Seven Things to Consider When Telling Your Child You Have Breast Cancer

No one can dispute that being a parent is the toughest job ever. There are mums and dads the world over doing their absolute best to grow their offspring. Like tending a fragile plant, we nurture and protect. We want nothing more but for our children to be happy, healthy, and safe. So what kind of a mother would want to intentionally hurt her child?

Immediately after being diagnosed with breast cancer, I had visions of my children and thoughts of dying. Then, another bombshell hit me; the prospect of having to tell my three children my awful news. Why would I even contemplate breaking it to them? How could I tell my impressionable 14 year old son and my innocent 10 year old daughters that I might soon be leaving them forever, or that their mum was going to be very unwell at the very least? Every time I thought about it, the lump in my throat would swell.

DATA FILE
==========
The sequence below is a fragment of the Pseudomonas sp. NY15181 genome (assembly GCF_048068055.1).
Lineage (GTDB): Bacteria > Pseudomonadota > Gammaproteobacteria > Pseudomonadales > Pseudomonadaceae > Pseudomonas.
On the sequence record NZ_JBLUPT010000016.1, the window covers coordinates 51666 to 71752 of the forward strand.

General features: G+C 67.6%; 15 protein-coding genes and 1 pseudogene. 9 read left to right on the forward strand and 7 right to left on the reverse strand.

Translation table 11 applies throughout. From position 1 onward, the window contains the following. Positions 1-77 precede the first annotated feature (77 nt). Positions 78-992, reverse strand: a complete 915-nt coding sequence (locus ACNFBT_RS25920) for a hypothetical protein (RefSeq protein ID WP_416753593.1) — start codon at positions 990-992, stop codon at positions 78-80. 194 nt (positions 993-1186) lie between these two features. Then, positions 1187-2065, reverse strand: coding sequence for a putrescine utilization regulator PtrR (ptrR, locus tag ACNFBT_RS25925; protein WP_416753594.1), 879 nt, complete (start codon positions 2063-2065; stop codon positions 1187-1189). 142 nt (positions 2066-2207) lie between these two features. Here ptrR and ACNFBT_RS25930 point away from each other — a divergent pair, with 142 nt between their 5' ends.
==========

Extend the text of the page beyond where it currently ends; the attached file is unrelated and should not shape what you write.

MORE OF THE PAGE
1. The Feelings of Guilt and Betrayal

Telling them would be nothing less than an act of betrayal. I was supposed to be the one they could trust, the person they could always rely on and the one to make them feel loved and looked after, yet here I was, feeling guilt ridden because telling them would surely crush them. My maternal instincts were saying I’d deny them their childhood happiness. I was convinced it would mess with their minds and ruin their lives.

2. Your Fears Become Their Fears

I was challenged by my own fears and concerns so how could I possibly allay my children’s fears if they were to see how scared and vulnerable I was? Surely, if they saw me sad and worried, they would feel the same way. The thought of dying and leaving them was too painful to bear but I couldn’t let them see that by getting emotional in front of them. How could I possibly remain composed relaying this message of doom? At the end of the day, I just wasn’t brave enough; my tears would certainly betray me.

3. The Deception Can Be Exhausting

Let’s not beat around the bush. If you choose to hide your cancer diagnosis from your children, you’re basically lying to them. Yes, I lied. Harsh, but true. In the weeks ensuing a cancer diagnosis, there are lots of hospital appointments to attend, probable surgery to undergo and various treatments to

Source:: The Huffington Post – UK Lifestyle

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